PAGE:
Religious exercises were conducted by Rev. Dr. Williamson, of Lansing.
The roll of the Senate was called by the Secretary.
The following Senators were present:

Messrs. Barnaby, Bradley, Cartier, Foster, Fowle, Freeman, james, Kingman, Kline, Lee, Leidlein, Mapes, Miller, Moriarty, Murtha, Newton, Putney, Rosenkrans, F. D. Scott, G. G. Scott, Taylor, Vanderwerp, Vaughan, Ward, Watkins, Weter, White, Wiggins28.

The following Senator was absent with leave: Mr. Walter--1.

The following Senators were absent without leave: Messrs. Collins and Snell-2.

Mr. F. D. Scott moved that the absentees without leave be excused from today's session.

The motion prevailed.

The President laid before the Senate the following telegram:

Washington, D. C., Jan. 18, 1911.

Hon. John Q. Ross, Lieut. Governor, Lansing, Michigan.

Kindly express to the Senators my deep appreciation of the great honor shown me today. I am profoundly grateful and shall take advantage of the first opportunity to thank you all personally.

CHAS. E. TOWNSEND. The telegram was ordered spread at large upon the Journal.

Messrs. Bradley, Freeman, Lee, Rosenkrans, Vaughan, Ward and White asked and obtained leaves of absence for themselves from tomorrow's session.

Mr. James asked and obtained leave of absence for himself from tomorrow's session and the sessions of next week.

Messrs. Foster, Kingman, Kline, G. G. Scott and Taylor asked and obtained leaves of absence for themselves from tomorrow's session and the session of Monday.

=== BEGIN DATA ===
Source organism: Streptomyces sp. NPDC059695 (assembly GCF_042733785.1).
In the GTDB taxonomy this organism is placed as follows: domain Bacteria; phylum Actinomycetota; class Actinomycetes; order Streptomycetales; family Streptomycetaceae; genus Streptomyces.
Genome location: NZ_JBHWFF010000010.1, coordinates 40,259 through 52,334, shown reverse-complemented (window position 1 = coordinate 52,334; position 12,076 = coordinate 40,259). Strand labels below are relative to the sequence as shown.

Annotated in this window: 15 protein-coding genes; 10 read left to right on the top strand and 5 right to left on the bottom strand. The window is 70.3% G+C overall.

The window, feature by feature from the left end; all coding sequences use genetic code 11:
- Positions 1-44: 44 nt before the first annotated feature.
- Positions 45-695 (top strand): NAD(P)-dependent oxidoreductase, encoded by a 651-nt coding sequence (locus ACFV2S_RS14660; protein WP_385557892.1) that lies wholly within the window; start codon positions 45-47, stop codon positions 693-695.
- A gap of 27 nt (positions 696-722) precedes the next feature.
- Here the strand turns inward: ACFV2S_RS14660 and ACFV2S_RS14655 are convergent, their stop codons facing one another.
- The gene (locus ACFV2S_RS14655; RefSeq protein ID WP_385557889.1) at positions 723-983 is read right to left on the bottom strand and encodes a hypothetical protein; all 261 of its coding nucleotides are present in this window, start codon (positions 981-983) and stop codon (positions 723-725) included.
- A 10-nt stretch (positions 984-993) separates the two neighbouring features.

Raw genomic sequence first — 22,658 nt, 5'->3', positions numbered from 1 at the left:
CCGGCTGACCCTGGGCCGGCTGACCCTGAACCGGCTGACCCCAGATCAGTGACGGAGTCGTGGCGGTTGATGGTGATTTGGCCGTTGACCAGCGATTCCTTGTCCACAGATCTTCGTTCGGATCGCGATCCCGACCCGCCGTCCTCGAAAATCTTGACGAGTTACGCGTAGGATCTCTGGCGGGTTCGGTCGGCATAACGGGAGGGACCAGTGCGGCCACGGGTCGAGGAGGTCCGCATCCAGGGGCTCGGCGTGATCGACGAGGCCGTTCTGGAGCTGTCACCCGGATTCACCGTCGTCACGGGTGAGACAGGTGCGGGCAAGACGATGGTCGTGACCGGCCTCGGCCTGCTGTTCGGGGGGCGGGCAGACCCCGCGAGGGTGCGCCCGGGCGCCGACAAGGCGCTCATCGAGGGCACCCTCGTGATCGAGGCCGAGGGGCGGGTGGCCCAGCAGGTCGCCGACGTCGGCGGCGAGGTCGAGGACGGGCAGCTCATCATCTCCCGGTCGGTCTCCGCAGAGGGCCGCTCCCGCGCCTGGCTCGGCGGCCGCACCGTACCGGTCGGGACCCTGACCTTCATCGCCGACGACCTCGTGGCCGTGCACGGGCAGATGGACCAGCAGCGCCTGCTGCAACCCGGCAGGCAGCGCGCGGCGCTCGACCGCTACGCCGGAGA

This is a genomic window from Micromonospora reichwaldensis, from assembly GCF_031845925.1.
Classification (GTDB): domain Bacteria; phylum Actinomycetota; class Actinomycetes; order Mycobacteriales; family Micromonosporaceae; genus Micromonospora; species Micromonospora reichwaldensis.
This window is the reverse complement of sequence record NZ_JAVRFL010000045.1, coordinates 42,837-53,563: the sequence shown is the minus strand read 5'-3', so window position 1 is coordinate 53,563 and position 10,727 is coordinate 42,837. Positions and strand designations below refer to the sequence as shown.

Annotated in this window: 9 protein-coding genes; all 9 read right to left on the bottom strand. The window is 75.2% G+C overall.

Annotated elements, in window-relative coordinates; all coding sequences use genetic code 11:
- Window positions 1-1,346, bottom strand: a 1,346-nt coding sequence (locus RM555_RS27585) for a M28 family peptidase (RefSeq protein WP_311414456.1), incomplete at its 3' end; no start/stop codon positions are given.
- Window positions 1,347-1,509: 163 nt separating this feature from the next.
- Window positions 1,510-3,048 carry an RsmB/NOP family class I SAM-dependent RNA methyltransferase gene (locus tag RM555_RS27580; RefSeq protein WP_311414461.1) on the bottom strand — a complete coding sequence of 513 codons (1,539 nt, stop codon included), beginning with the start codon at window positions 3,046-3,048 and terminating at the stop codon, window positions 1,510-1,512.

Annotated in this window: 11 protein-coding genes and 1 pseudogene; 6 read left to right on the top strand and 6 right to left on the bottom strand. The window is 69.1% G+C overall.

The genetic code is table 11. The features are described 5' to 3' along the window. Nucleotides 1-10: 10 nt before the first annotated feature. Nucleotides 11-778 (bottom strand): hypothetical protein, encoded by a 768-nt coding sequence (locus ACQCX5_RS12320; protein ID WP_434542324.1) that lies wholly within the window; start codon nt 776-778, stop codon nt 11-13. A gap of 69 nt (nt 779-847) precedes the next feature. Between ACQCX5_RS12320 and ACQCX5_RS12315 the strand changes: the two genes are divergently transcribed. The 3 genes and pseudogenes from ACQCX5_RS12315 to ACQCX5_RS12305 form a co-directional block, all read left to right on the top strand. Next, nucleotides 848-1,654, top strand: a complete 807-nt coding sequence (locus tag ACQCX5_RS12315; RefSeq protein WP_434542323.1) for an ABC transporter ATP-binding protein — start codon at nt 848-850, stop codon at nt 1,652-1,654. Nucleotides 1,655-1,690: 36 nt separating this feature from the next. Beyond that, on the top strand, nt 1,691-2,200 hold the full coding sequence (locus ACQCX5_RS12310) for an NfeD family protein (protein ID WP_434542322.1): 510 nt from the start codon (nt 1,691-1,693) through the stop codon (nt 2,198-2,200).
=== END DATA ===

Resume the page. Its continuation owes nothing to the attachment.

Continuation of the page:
MOTIONS AND RESOLUTIONS.

Mr. F. D. Scott offered the following resolution :
Senate resolution No. 30.

Whereas, In a majority of the states, wherein industrial and agricultural expositions, known as “State fairs," are held, such expositions or fairs are under the direct charge and supervision of the State government, and

Whereas, In the State of Michigan, such exposition and fair is controlled and operated by an organization which, while quasi-public, is in its operation, a private corporation,

Therefore, Be it resolved by the Senate (the House of Representatives concurring), that a committee of eight, consisting of three members of the Senate and five members of the House, be appointed to investigate the so-called “State Fair" and "Michigan State Agricultural Society”, and at the conclusion of such investigation, report to the Legislature of 1911 as to the manner in which such expositions and fairs have been managed and conducted in the past, by such society, and also as to the advisability of the State of Michigan acquiring property and buildings and conducting, managing and controlling an annual State fair in the future.

The question being on the adoption of the resolution,

Mr. Miller moved that the consideration of the resolution be made a Special Order for Tuesday, January 24, at 2:30 o'clock p. m.

The motion prevailed.

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Mr. F. D. Scott offered the following resolution :
Senate resolution No. 31.

Whereas, At the present time, in the Senate and in the House of Representatives, there are employed a number of boys under the age of sixteen years, and

Whereas, It has been the intent of the laws of the State of Michigan for years past, to preclude child labor or child employment, and to encourage and compel their attendance at school; Therefore be it

Resolved by the Senate (the House of Representatives concurring), that all employees under the age of sixteen years in both houses of the Legislature be, and are hereby dismissed.

The question being on the adoption of the resolution,

Mr. F. D. Scott moved that the consideration of the resolution be made a Special Order for Tuesday, January 24, at 3 o'clock p. m.

Pending which

Mr. Bradley moved that the resolution be referred to the Committee on State Affairs.

The motion prevailed, and the resolution was so referred.